Melissa wants to take you on an ocean adventure. Are you ready?
Watch this video and then read on to learn more!
Dear Horizon Families,
I want to talk about the ocean. Picture it in your mind’s eye. Think of rolling waves, the warm sun, the smell of salt water, the feel of salt on your skin, and sand under your feet. Picture a trip to the beach. At birth, our bodies are 78% water and this percentage decreases with age. Being near water makes us happy and calm. People are attracted to environments that have water. A fun fact is that over half the oxygen we breathe originates from the ocean. That may be why I can instantly breathe better when we visit the sea. I can feel the energy of the ocean surround me. Small marine plants like phytoplankton produce oxygen that enters our atmosphere. Protecting marine habitats where these plants grow benefits life on land as well. People love to return to familiar “blue spaces” we grew up around. The immeasurable sense of peace that we feel around water is our “blue mind”- a chance to escape busy daily life, in favor of a rare moment of solitude. Humans are pulled toward the restorative benefits of the ocean. “Sea air” helps our mind. Your brain may receive instant benefits when you first step out on the sand and allow your lungs to be filled with salty, misty air. Water molecules in the ocean air can actually help calm your brain.
When I think of the ocean, I recall using all five of my senses. The sense of sight is used to see the ocean is blue. It’s blue because water absorbs colors in the red part of the light spectrum. Like a filter, this leaves behind colors in the blue part of the light spectrum for us to see. The ocean may also take on green, red, or other hues as light bounces off floating sediments and particles in the water. The color blue provides a sense of calm. The water is so much bigger and powerful than anything else on earth. Sunrise and sunset are more easily seen over the ocean, too. Birds and dolphins can be spotted, as well. The sense of smell is stimulated when our lungs can expand, absorbing the scents of salt water air that come in through our noses. We can taste the ocean. The sea is salty. The saltiness is caused by rain washing mineral ions from the land into the water. Salt water can be deadly to humans. It is not safe to drink. That is why when I accidentally swallow some, while swimming (as as a wave knocks me over), I feel the need to re-hydrate. Bottled water nearby relieves the burning I feel in throat and nose. The sense of sound is my favorite sense used while at the ocean. I love the sound of the waves. Moving water is expert at masking noise, especially the sound of the human voice. When you are at or in the ocean only the waves can be heard whether they are calm or turbulent (waves crashing when they hit the shore). And lastly, the sense of touch. When we enter the water, our bodies can relax muscles used everyday and work others that are used less frequently. We give up gravity, something that’s physically a break for our brain. That is why I believe I feel tired and energized at the end of a day at the beach. I feel refreshed and renewed. Water is medicine. We can feel the sand between our toes. Our feet absorb free ions on the earth’s surface similar to how our lungs absorb ions in the air. It gives us a feeling, a warming sensation as a result of us grounding to earth. I love the feel of dried sand sticking to my skin. It feels as if it belongs on my skin. It becomes part of me, while I enjoy my favorite place on earth.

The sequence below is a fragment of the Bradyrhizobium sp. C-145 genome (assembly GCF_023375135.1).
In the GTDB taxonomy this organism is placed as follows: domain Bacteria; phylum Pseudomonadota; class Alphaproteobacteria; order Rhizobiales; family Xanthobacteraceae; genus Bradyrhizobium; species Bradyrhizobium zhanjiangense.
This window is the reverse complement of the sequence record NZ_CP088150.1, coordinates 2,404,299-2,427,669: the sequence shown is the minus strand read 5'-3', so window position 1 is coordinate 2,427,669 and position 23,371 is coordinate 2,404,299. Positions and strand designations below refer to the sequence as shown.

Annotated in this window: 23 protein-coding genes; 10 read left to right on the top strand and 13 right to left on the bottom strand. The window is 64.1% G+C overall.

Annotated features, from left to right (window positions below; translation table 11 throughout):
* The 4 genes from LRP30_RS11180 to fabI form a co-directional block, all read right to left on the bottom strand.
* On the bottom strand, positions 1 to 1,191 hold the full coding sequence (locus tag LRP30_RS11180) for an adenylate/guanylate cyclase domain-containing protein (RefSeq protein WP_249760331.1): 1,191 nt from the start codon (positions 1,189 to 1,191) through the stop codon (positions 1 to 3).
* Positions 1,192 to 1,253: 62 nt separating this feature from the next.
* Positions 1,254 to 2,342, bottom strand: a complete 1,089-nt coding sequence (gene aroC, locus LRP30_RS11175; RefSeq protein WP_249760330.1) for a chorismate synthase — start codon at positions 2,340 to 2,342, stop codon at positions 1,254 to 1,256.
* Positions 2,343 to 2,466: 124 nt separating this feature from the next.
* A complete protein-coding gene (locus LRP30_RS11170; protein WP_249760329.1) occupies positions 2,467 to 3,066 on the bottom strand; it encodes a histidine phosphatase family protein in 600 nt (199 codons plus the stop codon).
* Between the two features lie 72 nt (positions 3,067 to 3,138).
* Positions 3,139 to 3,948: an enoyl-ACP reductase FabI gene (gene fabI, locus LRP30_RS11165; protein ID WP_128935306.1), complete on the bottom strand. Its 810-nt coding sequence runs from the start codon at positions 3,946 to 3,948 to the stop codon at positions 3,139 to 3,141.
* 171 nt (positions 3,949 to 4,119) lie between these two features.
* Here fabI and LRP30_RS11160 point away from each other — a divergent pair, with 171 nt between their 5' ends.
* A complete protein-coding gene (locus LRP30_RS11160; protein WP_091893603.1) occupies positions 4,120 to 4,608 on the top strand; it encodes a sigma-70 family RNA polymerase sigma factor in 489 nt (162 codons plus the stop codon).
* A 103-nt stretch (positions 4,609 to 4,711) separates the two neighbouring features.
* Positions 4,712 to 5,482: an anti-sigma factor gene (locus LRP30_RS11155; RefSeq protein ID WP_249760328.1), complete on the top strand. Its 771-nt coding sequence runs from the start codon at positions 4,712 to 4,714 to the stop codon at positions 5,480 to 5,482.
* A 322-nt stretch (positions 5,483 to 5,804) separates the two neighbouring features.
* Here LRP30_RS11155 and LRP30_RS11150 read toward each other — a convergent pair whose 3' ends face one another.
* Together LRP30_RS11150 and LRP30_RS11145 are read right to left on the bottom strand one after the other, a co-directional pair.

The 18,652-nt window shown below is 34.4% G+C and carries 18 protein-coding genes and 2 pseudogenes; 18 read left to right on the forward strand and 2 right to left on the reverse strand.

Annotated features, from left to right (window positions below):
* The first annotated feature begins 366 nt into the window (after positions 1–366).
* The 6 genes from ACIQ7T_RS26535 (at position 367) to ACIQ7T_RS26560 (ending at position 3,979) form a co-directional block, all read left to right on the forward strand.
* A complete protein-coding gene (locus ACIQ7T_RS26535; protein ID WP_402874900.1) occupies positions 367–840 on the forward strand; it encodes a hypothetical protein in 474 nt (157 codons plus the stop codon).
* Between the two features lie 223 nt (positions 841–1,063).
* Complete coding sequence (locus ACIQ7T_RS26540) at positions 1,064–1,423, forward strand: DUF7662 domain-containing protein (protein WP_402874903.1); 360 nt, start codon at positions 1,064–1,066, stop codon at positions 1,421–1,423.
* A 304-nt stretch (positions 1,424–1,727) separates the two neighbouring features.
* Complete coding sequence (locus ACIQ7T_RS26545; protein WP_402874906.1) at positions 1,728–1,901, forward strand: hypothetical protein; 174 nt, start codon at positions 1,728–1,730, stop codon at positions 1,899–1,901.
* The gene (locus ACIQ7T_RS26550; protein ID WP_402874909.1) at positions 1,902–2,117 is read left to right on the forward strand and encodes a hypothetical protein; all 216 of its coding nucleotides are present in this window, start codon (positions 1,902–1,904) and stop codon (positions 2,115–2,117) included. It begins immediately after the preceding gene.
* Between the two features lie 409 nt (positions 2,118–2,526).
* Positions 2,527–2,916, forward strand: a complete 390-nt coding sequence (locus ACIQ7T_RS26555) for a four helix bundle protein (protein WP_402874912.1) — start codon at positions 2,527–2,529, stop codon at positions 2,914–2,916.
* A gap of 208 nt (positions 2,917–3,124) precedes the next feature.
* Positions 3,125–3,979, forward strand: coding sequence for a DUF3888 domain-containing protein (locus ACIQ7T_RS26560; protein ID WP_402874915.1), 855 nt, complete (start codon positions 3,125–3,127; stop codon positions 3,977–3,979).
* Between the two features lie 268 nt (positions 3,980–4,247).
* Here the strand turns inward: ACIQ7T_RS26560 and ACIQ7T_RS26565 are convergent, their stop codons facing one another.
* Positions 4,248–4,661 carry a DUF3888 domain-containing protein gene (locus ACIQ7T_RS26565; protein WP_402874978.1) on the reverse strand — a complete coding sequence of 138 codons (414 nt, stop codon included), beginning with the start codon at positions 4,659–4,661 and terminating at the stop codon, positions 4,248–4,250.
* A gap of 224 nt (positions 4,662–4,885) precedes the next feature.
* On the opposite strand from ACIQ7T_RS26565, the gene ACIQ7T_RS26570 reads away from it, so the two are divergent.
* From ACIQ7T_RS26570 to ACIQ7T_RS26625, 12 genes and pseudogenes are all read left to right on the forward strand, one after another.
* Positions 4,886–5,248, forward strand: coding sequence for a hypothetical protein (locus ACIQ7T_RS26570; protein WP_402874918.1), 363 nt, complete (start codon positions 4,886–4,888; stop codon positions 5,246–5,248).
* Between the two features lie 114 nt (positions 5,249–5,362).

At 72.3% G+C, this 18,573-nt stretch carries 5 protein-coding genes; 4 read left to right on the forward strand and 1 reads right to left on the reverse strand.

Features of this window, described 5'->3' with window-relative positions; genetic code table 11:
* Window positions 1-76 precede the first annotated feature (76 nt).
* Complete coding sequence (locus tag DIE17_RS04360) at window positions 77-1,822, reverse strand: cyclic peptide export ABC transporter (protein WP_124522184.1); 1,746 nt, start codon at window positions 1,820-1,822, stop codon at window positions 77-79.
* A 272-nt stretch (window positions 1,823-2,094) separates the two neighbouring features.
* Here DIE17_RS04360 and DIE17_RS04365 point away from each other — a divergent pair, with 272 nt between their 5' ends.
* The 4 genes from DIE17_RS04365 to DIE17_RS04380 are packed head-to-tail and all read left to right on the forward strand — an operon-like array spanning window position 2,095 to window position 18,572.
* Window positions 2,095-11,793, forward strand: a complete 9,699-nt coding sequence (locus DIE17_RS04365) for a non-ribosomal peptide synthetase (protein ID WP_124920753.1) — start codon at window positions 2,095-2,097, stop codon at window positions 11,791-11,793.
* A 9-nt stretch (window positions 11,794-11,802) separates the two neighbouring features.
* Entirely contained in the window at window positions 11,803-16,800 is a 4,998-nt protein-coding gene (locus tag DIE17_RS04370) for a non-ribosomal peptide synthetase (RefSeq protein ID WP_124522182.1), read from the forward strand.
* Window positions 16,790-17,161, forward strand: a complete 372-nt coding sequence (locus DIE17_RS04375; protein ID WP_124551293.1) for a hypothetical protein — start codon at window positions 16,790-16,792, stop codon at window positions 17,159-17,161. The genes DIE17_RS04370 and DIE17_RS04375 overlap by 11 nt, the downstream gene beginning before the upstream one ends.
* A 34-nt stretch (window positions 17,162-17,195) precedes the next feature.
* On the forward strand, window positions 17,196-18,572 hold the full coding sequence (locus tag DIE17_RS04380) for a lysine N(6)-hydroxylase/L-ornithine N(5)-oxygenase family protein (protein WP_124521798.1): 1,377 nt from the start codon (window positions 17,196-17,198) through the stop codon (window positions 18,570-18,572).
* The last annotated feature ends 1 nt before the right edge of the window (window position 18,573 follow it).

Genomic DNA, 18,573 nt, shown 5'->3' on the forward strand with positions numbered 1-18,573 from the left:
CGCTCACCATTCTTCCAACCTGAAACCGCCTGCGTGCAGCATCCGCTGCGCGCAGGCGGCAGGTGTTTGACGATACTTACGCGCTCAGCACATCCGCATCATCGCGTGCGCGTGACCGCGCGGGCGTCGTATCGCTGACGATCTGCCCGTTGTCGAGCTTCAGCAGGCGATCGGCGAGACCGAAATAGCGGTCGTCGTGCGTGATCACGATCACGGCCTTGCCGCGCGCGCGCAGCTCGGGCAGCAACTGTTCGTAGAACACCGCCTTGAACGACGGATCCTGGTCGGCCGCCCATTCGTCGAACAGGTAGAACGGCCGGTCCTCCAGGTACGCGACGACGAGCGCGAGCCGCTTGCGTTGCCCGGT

Oceans allow people to enjoy life with vigor, making sure we never fully lose the child within. The child is within us, no matter how old we are. The joy felt as we experience the ocean confirms that sense and keeps our hearts and minds youthful and full of wonder for our earth. “The ocean stirs the heart, inspires the imagination, and brings eternal joy to the soul”. -Wyland.
And I will add a couple jokes:
What did the ocean say to the shore? Nothing. It just waved.
What does seaweed say when it’s stuck at the bottom of the sea? “Kelp, Kelp”